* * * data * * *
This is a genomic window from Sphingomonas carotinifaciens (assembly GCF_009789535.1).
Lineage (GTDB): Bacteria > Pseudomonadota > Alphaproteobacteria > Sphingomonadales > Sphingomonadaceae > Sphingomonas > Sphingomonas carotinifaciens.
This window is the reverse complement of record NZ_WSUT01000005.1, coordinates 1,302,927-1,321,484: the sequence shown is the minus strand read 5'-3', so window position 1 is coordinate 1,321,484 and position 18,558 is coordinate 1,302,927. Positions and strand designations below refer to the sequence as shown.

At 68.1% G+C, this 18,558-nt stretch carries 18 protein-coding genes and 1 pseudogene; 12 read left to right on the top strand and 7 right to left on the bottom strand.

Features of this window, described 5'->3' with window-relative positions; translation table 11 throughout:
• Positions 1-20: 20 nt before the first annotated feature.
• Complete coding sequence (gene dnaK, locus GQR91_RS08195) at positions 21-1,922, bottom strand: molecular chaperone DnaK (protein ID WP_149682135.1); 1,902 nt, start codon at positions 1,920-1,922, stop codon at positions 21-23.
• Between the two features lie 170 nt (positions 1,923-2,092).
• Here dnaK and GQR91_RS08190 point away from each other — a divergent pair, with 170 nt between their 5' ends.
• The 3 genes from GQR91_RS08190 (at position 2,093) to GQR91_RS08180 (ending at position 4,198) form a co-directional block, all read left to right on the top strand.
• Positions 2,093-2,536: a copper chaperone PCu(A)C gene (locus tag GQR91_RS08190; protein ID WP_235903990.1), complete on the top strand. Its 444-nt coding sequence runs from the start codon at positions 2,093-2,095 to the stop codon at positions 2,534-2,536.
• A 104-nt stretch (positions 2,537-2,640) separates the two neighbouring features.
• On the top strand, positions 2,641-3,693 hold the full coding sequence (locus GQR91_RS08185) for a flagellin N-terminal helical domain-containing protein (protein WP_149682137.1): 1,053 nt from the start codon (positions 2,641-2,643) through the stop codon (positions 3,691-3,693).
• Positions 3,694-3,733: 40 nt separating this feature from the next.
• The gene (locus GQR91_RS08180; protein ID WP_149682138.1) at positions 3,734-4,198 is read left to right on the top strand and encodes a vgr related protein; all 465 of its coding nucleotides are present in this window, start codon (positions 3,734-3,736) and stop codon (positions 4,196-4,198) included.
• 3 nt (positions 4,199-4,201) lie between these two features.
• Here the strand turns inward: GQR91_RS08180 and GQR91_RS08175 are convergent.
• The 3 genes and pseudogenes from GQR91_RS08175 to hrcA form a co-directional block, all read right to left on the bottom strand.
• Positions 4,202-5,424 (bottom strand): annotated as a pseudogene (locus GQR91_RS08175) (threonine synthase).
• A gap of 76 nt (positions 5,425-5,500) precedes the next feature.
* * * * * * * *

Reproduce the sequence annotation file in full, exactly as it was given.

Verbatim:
This is a genomic window from Sphingomonas carotinifaciens (assembly GCF_009789535.1).
Lineage (GTDB): Bacteria > Pseudomonadota > Alphaproteobacteria > Sphingomonadales > Sphingomonadaceae > Sphingomonas > Sphingomonas carotinifaciens.
This window is the reverse complement of record NZ_WSUT01000005.1, coordinates 1,302,927-1,321,484: the sequence shown is the minus strand read 5'-3', so window position 1 is coordinate 1,321,484 and position 18,558 is coordinate 1,302,927. Positions and strand designations below refer to the sequence as shown.

At 68.1% G+C, this 18,558-nt stretch carries 18 protein-coding genes and 1 pseudogene; 12 read left to right on the top strand and 7 right to left on the bottom strand.

Features of this window, described 5'->3' with window-relative positions; translation table 11 throughout:
• Positions 1-20: 20 nt before the first annotated feature.
• Complete coding sequence (gene dnaK, locus GQR91_RS08195) at positions 21-1,922, bottom strand: molecular chaperone DnaK (protein ID WP_149682135.1); 1,902 nt, start codon at positions 1,920-1,922, stop codon at positions 21-23.
• Between the two features lie 170 nt (positions 1,923-2,092).
• Here dnaK and GQR91_RS08190 point away from each other — a divergent pair, with 170 nt between their 5' ends.
• The 3 genes from GQR91_RS08190 (at position 2,093) to GQR91_RS08180 (ending at position 4,198) form a co-directional block, all read left to right on the top strand.
• Positions 2,093-2,536: a copper chaperone PCu(A)C gene (locus tag GQR91_RS08190; protein ID WP_235903990.1), complete on the top strand. Its 444-nt coding sequence runs from the start codon at positions 2,093-2,095 to the stop codon at positions 2,534-2,536.
• A 104-nt stretch (positions 2,537-2,640) separates the two neighbouring features.
• On the top strand, positions 2,641-3,693 hold the full coding sequence (locus GQR91_RS08185) for a flagellin N-terminal helical domain-containing protein (protein WP_149682137.1): 1,053 nt from the start codon (positions 2,641-2,643) through the stop codon (positions 3,691-3,693).
• Positions 3,694-3,733: 40 nt separating this feature from the next.
• The gene (locus GQR91_RS08180; protein ID WP_149682138.1) at positions 3,734-4,198 is read left to right on the top strand and encodes a vgr related protein; all 465 of its coding nucleotides are present in this window, start codon (positions 3,734-3,736) and stop codon (positions 4,196-4,198) included.
• 3 nt (positions 4,199-4,201) lie between these two features.
• Here the strand turns inward: GQR91_RS08180 and GQR91_RS08175 are convergent.
• The 3 genes and pseudogenes from GQR91_RS08175 to hrcA form a co-directional block, all read right to left on the bottom strand.
• Positions 4,202-5,424 (bottom strand): annotated as a pseudogene (locus GQR91_RS08175) (threonine synthase).
• A gap of 76 nt (positions 5,425-5,500) precedes the next feature.